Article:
The only downside to this set-up is that the head feels light and we didn’t get a feeling of load at the top of the swing or any heft at address. If you’re looking for a highly playable hybrid that neutralises your tendency to draw or hook the ball, this would be a great option.

All the tried and tested TaylorMade hybrid technology is here again, from the V Steel sole to Twist Face and the Speed Pocket. What’s different in the Stealth Rescue is a new carbon crown construction. The lighter head lets engineers shift seven grams of weight lower in the head for a better CG (centre of gravity), easy launch and optimal forgiveness.

The sleek top line and carbon head do inspire confidence at address which, for most golfers, leads to a freer swing. We also found the Stealth Rescue easy to hit with a firmer feel off the high strength C300 steel face. This lead to great acoustics at impact and a stable penetrating trajectory. 

So, how did it perform? Well, it certainly dampened down our tendency to miss left and overdraw shots, with the flight of the ball being at a good height with plenty of control into greens. This is why the hybrid is ranked as one of the best golf hybrid clubs on the market.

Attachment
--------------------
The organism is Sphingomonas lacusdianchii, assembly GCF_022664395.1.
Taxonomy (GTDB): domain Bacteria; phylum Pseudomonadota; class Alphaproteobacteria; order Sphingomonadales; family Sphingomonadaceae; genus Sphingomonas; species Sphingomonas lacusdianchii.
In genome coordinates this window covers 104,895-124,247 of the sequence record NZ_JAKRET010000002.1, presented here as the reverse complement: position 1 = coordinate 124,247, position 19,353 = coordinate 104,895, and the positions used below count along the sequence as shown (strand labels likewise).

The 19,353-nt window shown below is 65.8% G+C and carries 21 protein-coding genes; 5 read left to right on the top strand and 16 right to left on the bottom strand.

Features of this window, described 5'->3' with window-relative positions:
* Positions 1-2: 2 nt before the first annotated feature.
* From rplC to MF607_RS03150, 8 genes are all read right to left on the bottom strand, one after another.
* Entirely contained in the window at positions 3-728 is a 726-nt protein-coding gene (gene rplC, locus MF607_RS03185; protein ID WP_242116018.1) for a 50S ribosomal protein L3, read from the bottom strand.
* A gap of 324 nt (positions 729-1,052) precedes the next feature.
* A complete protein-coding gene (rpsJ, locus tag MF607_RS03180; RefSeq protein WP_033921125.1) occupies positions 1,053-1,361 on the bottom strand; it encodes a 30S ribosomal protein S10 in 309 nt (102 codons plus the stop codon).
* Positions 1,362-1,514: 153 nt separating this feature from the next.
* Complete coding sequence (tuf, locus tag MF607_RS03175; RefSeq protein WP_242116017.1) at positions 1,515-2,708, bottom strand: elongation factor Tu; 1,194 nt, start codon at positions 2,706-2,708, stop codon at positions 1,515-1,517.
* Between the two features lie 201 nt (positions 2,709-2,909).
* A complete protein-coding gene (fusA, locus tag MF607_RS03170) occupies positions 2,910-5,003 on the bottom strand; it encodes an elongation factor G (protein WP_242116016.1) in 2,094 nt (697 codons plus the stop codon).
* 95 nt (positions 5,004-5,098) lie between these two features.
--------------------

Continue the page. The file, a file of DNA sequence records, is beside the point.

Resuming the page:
Indoors on TrackMan, results were good compared to other leading brand hybrids, especially in terms of accuracy and dispersion. The Stealth Rescue wasn’t as long as other leading hybrids, but this didn’t worry us, especially as their is an excellent range of custom shaft options available so you can fine tune the set-up for distance gains.

This hand-crafted hybrid from Japanese brand Honma is a game-improvement club which offers performance across the entire face. This is thanks to a CG that has been positioned in the rear of the head as well as a shallow slot carved out of the sole. The effect is a hybrid that is easy to launch and that maximises ball speed no matter the strike location.

There might be cheaper options on the market, but from a performance perspective, we were very impressed with its forgiveness levels.

The Callaway Apex Hybrid builds on the success of previous models like the Mavrik Max and is certainly one of the most forgiving hybrids on the market.

Featuring the manufacturer’s updated Jailbreak Velocity Blades as well as its Face Cup technology, forgiveness is at an all-time high while ball speed across the face is also maximised.

With a low CG and plenty of adjustability in the hosel, finding the perfect launch conditions for your game has never been easier.

Ping’s G425 is the latest in a long line of easy-to-hit hybrids the club manufacturer has released over the years. Introducing a Facewrap design, the G425 comprises of a thin but strong maraging steel face that overlaps into the crown and sole. The result is increased flexibility across the face for faster ball speeds, more distance and easy launch.

Another new addition is the complex face curvature that normalises spin and maximises distance on strikes low on the face. Along with the face curvature is the three-dot alignment system on the crown, which provides a great visual cue that makes it easy to line up out the middle, while it also sits nice and square, making it a hybrid that inspires confidence.